• July 9, 2001 - Portugal (broadcasting the Spanish feed with local advertisements)
  • July 1, 2002 - Czech Republic, Slovakia and Bulgaria (broadcasting the first-era Polish feed)
  • February 18, 2003 - Middle East (Arabic version, under the name PBS Kids Arabia)
  • July 1, 2003 - Israel
  • June 1, 2004 - Pakistan
  • May 17, 2005 - South Korea (separated from the Southeast Asian feed)
  • May 1, 2006 - Ireland (broadcasting the British feed with local advertisements)
  • August 1, 2005 - Central and Eastern Europe (two separate feeds, replacing the first-era Polish feed)
  • September 5, 2005 - Portugal (becoming an independent feed) and the Portuguese-speaking parts of Africa
  • November 6, 2005 - Canada (English version)
  • January 16, 2006 - Austria (under the name PBS Kids Austria) and the German-speaking parts of Switzerland (under the name PBS Kids Schweiz) (replacing the German feed)
  • March 8, 2006 - Canada (French version, under the name PBS Kids en Français)
  • September 1, 2008 - Poland (second era) and Russia (localized feed) (both respectively replacing the Central and Eastern European feeds)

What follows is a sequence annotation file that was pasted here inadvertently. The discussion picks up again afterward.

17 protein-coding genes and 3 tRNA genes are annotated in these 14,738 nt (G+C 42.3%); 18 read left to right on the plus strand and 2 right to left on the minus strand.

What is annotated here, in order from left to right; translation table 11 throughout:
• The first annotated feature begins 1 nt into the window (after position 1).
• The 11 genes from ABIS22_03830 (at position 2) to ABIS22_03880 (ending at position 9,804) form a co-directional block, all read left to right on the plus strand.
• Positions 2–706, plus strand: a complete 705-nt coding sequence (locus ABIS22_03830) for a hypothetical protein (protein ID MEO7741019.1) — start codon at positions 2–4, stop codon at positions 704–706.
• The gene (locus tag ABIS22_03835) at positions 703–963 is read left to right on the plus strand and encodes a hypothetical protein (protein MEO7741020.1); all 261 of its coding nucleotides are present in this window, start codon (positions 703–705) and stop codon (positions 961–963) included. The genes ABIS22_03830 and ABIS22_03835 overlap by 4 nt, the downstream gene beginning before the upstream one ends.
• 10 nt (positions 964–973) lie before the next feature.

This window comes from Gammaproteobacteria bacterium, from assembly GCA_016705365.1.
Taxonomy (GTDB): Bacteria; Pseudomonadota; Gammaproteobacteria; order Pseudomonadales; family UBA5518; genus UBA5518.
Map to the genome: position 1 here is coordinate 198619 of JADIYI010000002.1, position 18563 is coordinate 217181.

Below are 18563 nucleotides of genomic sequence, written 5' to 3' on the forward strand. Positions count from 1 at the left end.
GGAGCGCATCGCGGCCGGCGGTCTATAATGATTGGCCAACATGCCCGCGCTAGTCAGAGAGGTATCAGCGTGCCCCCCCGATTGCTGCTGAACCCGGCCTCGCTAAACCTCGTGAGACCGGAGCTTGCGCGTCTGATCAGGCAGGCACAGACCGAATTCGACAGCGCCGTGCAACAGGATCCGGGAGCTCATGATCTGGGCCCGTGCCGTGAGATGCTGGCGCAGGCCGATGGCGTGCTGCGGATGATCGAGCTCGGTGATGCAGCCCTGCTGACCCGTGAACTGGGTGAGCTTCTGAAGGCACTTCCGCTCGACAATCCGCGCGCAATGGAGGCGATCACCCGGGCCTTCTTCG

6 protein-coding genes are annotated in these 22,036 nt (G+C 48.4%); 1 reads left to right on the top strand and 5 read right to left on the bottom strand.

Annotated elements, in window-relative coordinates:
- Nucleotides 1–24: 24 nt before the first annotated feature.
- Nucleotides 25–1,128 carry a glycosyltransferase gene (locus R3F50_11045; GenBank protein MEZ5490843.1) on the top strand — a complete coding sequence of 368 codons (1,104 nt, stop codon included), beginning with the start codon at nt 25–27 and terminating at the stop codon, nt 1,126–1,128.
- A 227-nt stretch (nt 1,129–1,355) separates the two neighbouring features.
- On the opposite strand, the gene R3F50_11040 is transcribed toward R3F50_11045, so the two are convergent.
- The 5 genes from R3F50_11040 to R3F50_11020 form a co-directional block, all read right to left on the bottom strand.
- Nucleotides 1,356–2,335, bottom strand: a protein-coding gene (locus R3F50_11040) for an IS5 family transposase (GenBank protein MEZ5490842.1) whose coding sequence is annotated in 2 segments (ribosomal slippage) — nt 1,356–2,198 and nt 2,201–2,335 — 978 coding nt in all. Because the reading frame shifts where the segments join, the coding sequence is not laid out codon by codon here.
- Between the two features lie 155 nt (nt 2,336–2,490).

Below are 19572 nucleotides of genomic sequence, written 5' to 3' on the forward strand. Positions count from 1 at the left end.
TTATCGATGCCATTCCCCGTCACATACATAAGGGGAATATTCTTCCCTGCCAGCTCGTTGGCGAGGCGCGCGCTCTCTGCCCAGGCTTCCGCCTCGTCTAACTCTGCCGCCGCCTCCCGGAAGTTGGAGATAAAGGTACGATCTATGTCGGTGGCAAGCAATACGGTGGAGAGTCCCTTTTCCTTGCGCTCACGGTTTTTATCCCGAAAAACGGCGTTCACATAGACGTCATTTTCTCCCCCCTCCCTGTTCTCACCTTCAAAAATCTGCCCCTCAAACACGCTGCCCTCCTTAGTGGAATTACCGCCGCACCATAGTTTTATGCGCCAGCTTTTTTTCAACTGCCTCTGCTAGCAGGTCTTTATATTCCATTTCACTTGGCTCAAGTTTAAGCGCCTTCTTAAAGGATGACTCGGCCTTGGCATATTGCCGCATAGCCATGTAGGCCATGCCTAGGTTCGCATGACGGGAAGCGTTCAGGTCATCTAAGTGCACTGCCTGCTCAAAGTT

• July 21, 2009 - Serbia, Croatia, Bosnia and Herzegovina, Montenegro and North Macedonia
  • August 1, 2010 - Ukraine (broadcasting the Eastern European feed)
  • August 1, 2011 - Slovenia (broadcasting the Balkan feed)
  • June 9, 2014 - Belgium (localized feed, replacing the Dutch feed in Flanders and the French feed in Wallonia)

Closed

  • July 31, 2005 - Poland (first era) (replaced by the Central European feed)
  • March 1, 2010 - Canada (French version)
  • July 6, 2014 - Ukraine (Eastern European feed)
  • December 31, 2015 - Austria and the German-speaking parts of Switzerland (replacing two local feeds with the German feed)
  • December 31, 2018 - Middle East and Africa (pan-European feed, along with the Arabic, French, and Portuguese feeds)
  • June 30, 2019 - Belgium (replacing the localized feed with the Dutch feed in Flanders and the French feed in Wallonia)
  • December 31, 2020 - Australia and New Zealand (first era)

Dates for continents/countries where the channels adopted the 2013 global rebrand

  • October 18, 2013 - Canada (English version) (using the 2008 Dash logo that was introduced over there back in 2010)
  • November 3, 2013 - Western Europe (United Kingdom, Ireland, Spain, Portugal, Italy, France, the Netherlands, Germany, Austria, Switzerland, and Belgium/Flanders/Wallonia), Middle East, Israel, Turkey, and Africa